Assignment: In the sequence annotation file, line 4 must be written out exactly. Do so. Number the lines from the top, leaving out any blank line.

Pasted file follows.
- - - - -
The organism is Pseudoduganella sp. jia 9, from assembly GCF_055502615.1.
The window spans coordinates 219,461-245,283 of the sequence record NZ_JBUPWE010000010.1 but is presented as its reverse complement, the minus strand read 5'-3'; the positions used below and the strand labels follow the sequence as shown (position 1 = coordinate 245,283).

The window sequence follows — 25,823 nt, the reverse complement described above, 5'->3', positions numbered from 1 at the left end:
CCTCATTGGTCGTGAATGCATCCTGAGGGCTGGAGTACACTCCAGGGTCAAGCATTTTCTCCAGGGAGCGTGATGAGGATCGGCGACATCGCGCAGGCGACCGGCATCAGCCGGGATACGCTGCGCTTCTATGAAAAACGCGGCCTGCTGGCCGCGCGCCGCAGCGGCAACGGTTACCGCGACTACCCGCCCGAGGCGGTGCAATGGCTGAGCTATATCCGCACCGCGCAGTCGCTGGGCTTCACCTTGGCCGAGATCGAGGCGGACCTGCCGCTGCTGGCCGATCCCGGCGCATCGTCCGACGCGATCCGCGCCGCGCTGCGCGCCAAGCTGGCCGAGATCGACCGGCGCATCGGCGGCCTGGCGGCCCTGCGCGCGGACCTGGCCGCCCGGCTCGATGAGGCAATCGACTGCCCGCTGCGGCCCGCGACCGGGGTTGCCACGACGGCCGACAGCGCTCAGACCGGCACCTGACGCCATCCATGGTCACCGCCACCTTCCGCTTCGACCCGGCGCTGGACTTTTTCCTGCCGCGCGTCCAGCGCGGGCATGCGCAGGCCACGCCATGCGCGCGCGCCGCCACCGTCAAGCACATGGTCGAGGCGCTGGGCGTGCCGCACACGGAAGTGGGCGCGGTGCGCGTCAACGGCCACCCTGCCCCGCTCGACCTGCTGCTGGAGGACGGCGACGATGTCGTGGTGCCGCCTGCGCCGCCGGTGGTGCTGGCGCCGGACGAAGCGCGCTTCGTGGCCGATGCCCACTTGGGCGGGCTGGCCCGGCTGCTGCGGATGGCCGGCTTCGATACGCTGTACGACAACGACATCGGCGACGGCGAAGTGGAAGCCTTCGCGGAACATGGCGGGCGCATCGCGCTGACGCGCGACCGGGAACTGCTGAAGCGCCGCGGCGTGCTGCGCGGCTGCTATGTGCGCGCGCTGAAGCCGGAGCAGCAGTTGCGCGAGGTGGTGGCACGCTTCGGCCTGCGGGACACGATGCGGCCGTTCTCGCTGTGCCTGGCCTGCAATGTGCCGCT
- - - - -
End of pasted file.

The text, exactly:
CCTCATTGGTCGTGAATGCATCCTGAGGGCTGGAGTACACTCCAGGGTCAAGCATTTTCTCCAGGGAGCGTGATGAGGATCGGCGACATCGCGCAGGCGACCGGCATCAGCCGGGATACGCTGCGCTTCTATGAAAAACGCGGCCTGCTGGCCGCGCGCCGCAGCGGCAACGGTTACCGCGACTACCCGCCCGAGGCGGTGCAATGGCTGAGCTATATCCGCACCGCGCAGTCGCTGGGCTTCACCTTGGCCGAGATCGAGGCGGACCTGCCGCTGCTGGCCGATCCCGGCGCATCGTCCGACGCGATCCGCGCCGCGCTGCGCGCCAAGCTGGCCGAGATCGACCGGCGCATCGGCGGCCTGGCGGCCCTGCGCGCGGACCTGGCCGCCCGGCTCGATGAGGCAATCGACTGCCCGCTGCGGCCCGCGACCGGGGTTGCCACGACGGCCGACAGCGCTCAGACCGGCACCTGACGCCATCCATGGTCACCGCCACCTTCCGCTTCGACCCGGCGCTGGACTTTTTCCTGCCGCGCGTCCAGCGCGGGCATGCGCAGGCCACGCCATGCGCGCGCGCCGCCACCGTCAAGCACATGGTCGAGGCGCTGGGCGTGCCGCACACGGAAGTGGGCGCGGTGCGCGTCAACGGCCACCCTGCCCCGCTCGACCTGCTGCTGGAGGACGGCGACGATGTCGTGGTGCCGCCTGCGCCGCCGGTGGTGCTGGCGCCGGACGAAGCGCGCTTCGTGGCCGATGCCCACTTGGGCGGGCTGGCCCGGCTGCTGCGGATGGCCGGCTTCGATACGCTGTACGACAACGACATCGGCGACGGCGAAGTGGAAGCCTTCGCGGAACATGGCGGGCGCATCGCGCTGACGCGCGACCGGGAACTGCTGAAGCGCCGCGGCGTGCTGCGCGGCTGCTATGTGCGCGCGCTGAAGCCGGAGCAGCAGTTGCGCGAGGTGGTGGCACGCTTCGGCCTGCGGGACACGATGCGGCCGTTCTCGCTGTGCCTGGCCTGCAATGTGCCGCT